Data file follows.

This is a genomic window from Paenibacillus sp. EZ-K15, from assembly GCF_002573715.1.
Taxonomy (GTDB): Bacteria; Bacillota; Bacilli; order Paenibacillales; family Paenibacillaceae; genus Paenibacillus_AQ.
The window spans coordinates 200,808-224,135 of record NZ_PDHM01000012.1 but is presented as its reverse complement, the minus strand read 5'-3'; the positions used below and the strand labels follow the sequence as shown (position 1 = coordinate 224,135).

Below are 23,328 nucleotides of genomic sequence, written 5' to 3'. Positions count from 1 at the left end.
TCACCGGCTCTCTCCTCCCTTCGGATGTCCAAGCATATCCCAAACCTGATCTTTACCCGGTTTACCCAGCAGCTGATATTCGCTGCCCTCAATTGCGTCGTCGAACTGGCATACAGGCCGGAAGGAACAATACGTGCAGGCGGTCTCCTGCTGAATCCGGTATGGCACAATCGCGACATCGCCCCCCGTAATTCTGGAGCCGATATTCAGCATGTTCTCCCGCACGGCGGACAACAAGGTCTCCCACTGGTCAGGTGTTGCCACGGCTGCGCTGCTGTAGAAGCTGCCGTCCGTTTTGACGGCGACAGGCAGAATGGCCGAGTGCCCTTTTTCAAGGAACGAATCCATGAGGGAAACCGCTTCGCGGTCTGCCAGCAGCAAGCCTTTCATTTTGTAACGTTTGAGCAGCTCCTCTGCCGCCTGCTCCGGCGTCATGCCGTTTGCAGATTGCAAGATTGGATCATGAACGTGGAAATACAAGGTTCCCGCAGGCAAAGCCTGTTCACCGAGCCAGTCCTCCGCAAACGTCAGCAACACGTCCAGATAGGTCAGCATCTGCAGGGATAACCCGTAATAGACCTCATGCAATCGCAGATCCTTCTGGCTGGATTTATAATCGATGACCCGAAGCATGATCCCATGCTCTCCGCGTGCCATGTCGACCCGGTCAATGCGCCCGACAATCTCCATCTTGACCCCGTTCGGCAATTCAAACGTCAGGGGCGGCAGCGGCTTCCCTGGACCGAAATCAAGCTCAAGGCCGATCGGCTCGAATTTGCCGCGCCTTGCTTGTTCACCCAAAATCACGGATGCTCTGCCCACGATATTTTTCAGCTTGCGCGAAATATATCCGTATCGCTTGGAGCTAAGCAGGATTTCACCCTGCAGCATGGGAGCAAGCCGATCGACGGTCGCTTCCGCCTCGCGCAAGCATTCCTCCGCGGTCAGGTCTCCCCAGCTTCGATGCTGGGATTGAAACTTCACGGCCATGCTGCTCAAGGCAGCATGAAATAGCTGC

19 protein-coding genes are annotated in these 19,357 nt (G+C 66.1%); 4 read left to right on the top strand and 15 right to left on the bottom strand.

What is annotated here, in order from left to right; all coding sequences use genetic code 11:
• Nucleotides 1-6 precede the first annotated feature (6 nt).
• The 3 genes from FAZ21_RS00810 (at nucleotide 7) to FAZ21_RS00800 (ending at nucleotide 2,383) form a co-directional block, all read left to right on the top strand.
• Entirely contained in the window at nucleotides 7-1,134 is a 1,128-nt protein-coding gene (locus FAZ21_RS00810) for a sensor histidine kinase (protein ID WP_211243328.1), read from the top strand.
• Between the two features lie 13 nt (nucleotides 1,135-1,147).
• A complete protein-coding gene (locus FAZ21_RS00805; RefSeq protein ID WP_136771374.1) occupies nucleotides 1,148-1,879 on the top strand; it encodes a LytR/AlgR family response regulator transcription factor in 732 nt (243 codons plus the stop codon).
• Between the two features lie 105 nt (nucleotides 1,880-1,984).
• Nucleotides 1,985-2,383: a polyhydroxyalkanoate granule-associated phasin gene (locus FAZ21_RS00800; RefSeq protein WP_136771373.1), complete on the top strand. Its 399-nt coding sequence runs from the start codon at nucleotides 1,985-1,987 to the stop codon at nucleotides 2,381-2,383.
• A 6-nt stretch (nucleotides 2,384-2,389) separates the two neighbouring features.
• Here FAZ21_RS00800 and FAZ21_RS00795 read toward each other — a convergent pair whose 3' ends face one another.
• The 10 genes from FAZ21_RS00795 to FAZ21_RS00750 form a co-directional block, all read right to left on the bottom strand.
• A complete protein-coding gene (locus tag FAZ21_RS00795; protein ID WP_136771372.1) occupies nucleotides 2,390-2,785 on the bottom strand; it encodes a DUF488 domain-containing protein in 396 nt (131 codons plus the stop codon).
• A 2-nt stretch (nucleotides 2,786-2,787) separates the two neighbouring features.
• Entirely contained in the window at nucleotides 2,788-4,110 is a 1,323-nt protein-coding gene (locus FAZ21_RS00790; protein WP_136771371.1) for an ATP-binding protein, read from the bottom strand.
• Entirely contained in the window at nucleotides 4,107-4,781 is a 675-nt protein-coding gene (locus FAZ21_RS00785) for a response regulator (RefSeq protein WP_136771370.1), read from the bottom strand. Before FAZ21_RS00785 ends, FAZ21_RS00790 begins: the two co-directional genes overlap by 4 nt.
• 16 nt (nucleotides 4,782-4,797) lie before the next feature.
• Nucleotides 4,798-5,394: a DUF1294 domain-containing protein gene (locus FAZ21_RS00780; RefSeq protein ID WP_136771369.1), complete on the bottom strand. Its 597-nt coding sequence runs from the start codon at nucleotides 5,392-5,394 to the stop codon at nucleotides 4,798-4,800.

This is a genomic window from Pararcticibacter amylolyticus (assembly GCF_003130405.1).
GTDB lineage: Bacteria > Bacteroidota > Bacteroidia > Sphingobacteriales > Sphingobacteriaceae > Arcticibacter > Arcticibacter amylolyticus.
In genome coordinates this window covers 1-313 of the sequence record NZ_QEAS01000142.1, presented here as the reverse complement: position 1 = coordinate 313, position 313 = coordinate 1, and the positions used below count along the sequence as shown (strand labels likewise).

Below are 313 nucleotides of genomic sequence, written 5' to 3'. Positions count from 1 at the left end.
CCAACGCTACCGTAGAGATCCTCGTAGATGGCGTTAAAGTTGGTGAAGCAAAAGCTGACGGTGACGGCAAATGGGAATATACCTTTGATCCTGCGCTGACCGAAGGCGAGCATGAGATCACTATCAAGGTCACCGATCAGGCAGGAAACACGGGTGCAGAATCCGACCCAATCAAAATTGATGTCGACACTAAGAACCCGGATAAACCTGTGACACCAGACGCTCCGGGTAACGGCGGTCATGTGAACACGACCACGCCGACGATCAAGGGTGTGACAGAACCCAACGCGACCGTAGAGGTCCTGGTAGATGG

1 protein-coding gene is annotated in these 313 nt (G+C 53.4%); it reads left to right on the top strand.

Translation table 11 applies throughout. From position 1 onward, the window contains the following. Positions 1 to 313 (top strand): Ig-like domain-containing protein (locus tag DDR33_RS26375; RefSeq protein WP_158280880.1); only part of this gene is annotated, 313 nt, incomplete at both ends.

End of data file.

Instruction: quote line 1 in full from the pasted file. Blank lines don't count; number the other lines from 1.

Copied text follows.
This is a genomic window from Paenibacillus sp. EZ-K15, from assembly GCF_002573715.1.